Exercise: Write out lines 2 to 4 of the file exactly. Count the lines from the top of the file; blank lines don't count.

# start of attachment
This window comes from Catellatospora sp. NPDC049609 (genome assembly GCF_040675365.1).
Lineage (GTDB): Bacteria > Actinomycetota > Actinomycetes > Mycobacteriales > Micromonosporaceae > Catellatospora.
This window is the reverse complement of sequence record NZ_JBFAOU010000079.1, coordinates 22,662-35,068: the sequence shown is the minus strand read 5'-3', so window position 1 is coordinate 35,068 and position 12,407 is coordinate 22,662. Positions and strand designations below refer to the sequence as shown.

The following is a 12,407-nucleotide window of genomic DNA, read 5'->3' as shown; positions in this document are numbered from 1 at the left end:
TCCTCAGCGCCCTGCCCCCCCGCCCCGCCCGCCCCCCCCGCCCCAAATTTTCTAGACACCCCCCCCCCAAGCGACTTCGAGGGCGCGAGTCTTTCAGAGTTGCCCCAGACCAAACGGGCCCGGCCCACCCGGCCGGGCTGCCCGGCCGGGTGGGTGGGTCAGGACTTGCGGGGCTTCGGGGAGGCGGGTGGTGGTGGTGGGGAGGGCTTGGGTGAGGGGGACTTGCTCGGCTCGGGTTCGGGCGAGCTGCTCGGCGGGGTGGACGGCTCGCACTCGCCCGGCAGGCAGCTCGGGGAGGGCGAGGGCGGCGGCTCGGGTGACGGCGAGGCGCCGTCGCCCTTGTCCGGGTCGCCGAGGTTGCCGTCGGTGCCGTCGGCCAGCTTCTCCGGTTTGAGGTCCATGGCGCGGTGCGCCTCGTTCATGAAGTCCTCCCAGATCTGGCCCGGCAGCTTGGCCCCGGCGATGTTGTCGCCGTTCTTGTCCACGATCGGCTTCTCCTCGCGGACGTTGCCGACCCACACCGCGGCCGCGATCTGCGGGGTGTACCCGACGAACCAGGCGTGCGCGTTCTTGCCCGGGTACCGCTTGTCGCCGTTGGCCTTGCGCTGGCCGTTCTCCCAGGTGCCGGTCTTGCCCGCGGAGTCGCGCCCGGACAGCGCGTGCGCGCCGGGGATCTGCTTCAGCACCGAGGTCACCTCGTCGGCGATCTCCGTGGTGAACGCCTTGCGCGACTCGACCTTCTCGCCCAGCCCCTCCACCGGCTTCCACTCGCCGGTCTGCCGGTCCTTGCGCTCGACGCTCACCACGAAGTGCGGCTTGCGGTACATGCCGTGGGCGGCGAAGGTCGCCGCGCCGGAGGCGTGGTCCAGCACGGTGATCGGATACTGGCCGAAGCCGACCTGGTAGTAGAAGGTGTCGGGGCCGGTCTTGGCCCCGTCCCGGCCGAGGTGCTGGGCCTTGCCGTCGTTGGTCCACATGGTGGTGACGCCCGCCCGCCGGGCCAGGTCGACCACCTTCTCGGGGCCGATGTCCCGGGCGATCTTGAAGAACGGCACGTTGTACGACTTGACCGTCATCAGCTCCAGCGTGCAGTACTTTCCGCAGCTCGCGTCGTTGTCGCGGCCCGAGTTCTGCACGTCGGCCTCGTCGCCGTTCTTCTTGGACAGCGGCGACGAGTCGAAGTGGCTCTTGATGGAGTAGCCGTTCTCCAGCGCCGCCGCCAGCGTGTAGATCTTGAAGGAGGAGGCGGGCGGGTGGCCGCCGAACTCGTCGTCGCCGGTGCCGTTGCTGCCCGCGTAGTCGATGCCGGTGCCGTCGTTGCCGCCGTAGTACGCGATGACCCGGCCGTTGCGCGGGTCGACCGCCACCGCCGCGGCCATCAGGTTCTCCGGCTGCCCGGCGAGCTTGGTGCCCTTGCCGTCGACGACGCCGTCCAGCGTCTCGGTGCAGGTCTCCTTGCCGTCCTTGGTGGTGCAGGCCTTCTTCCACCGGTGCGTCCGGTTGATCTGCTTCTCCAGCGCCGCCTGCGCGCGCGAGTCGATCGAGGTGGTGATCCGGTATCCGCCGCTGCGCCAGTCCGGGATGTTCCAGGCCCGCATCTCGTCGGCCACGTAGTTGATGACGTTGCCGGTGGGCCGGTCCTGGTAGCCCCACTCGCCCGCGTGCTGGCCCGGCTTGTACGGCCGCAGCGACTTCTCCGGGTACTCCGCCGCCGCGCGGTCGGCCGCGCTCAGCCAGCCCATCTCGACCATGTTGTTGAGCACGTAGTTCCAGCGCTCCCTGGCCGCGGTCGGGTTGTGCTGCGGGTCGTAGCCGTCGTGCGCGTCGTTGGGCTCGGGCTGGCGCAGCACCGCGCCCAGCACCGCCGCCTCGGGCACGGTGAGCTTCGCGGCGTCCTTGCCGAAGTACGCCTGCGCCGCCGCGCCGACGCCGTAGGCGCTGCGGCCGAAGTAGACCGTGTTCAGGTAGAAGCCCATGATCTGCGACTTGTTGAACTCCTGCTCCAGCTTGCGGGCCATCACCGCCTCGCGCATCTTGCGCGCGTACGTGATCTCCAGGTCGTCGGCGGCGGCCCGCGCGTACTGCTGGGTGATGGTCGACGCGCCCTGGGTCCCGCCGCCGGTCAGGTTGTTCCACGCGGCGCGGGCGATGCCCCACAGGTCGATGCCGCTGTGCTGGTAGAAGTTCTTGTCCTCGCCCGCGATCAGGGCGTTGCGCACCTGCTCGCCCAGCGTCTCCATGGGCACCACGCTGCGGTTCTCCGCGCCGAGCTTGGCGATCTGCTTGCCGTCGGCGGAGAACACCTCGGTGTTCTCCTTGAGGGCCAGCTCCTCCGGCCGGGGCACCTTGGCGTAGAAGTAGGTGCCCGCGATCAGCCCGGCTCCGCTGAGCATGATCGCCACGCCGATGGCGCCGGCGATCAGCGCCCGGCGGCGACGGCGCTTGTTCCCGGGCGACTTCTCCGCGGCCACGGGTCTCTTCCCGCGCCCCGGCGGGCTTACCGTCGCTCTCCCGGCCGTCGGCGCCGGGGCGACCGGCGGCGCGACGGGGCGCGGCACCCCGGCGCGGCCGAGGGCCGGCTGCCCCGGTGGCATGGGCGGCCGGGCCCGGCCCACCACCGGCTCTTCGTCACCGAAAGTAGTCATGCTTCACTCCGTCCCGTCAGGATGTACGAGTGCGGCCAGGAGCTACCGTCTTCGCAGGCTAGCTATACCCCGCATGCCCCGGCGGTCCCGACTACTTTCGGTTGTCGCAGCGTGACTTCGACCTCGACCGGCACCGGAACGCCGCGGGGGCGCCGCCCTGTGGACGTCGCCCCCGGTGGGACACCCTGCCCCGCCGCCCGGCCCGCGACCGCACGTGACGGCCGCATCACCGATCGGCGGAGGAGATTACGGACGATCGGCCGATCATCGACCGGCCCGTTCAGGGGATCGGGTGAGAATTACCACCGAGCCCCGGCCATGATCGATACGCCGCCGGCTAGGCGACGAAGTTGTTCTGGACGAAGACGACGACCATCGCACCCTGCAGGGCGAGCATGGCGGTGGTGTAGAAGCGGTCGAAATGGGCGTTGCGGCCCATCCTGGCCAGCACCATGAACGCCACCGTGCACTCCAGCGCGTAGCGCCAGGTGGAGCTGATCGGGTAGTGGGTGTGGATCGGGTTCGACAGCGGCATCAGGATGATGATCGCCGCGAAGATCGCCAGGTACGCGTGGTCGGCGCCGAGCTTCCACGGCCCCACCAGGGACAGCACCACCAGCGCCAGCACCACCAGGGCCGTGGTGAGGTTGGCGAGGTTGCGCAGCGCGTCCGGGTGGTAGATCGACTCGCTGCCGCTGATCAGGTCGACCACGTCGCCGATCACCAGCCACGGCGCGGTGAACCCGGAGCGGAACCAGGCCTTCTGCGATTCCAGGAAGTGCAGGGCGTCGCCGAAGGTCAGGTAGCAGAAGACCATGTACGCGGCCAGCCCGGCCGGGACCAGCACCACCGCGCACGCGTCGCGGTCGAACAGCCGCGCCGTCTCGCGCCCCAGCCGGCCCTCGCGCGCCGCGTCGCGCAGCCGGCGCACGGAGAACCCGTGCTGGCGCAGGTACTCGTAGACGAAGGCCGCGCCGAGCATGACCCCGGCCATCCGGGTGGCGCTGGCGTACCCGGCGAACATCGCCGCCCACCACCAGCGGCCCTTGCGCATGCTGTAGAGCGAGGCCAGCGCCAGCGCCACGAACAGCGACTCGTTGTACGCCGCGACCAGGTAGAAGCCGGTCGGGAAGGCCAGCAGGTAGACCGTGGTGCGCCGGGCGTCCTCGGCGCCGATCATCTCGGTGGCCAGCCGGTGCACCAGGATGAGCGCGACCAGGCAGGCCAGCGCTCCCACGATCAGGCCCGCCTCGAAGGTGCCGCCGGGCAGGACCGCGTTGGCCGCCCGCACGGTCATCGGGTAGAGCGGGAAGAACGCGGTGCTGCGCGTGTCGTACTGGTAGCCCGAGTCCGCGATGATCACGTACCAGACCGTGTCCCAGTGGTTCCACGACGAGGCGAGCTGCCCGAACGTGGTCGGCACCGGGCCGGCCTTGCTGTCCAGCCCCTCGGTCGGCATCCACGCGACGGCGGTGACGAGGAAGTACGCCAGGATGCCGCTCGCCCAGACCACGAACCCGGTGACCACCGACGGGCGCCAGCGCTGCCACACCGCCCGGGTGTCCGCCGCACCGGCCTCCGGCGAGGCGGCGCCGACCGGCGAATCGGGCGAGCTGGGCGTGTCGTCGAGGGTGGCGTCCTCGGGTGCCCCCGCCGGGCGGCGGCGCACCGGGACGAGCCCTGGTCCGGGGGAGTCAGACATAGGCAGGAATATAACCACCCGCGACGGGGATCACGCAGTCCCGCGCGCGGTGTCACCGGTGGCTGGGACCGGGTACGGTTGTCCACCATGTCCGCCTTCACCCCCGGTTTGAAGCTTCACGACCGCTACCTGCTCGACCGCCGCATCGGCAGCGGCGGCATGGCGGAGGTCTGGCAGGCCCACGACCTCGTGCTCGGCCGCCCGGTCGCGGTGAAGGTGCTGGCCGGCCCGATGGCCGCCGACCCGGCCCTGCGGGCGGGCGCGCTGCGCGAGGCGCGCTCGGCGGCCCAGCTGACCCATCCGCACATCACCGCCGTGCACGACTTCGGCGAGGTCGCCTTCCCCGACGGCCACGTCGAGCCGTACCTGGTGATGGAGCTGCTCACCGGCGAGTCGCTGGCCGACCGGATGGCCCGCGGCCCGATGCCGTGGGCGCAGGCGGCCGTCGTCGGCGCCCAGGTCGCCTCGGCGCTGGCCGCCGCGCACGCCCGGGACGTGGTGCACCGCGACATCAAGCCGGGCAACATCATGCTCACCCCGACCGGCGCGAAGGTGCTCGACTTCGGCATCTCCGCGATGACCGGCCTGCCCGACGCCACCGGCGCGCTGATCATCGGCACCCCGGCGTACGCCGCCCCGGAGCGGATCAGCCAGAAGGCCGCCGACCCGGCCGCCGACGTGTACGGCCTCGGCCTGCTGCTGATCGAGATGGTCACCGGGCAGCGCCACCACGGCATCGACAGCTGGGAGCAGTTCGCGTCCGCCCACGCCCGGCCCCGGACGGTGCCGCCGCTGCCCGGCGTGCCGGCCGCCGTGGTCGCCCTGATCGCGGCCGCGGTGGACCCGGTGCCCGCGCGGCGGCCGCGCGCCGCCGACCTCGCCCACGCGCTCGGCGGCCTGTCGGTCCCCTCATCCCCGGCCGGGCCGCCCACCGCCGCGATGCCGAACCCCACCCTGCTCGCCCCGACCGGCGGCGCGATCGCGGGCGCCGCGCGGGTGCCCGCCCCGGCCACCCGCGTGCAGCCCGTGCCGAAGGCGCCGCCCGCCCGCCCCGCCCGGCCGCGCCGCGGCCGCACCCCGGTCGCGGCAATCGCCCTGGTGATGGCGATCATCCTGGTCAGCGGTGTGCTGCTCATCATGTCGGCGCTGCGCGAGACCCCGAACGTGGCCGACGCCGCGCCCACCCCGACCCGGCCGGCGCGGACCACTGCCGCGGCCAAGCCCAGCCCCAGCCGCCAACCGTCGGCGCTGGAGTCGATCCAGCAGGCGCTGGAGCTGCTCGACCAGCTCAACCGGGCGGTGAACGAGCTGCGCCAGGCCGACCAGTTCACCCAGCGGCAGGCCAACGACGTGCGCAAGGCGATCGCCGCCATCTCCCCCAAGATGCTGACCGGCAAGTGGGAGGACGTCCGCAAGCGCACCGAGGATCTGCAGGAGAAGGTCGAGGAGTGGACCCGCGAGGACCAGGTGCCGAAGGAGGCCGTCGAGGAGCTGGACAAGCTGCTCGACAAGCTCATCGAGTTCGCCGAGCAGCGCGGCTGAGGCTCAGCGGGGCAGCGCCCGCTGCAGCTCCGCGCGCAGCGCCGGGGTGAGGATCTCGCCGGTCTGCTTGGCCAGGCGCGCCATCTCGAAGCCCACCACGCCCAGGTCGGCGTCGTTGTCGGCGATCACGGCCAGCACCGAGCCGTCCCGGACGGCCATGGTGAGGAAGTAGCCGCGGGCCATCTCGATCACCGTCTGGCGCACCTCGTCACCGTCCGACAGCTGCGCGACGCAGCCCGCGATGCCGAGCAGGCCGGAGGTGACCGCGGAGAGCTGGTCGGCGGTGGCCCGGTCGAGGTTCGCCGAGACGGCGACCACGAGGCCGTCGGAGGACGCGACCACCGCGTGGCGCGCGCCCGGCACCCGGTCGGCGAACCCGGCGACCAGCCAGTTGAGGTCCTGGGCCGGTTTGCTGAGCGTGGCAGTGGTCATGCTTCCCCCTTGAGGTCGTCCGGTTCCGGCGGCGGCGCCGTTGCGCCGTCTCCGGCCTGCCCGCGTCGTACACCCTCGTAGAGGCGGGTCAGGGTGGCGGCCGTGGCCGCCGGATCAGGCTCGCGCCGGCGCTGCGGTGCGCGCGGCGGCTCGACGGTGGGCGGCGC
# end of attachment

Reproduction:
Lineage (GTDB): Bacteria > Actinomycetota > Actinomycetes > Mycobacteriales > Micromonosporaceae > Catellatospora.
This window is the reverse complement of sequence record NZ_JBFAOU010000079.1, coordinates 22,662-35,068: the sequence shown is the minus strand read 5'-3', so window position 1 is coordinate 35,068 and position 12,407 is coordinate 22,662. Positions and strand designations below refer to the sequence as shown.

The following is a 12,407-nucleotide window of genomic DNA, read 5'->3' as shown; positions in this document are numbered from 1 at the left end: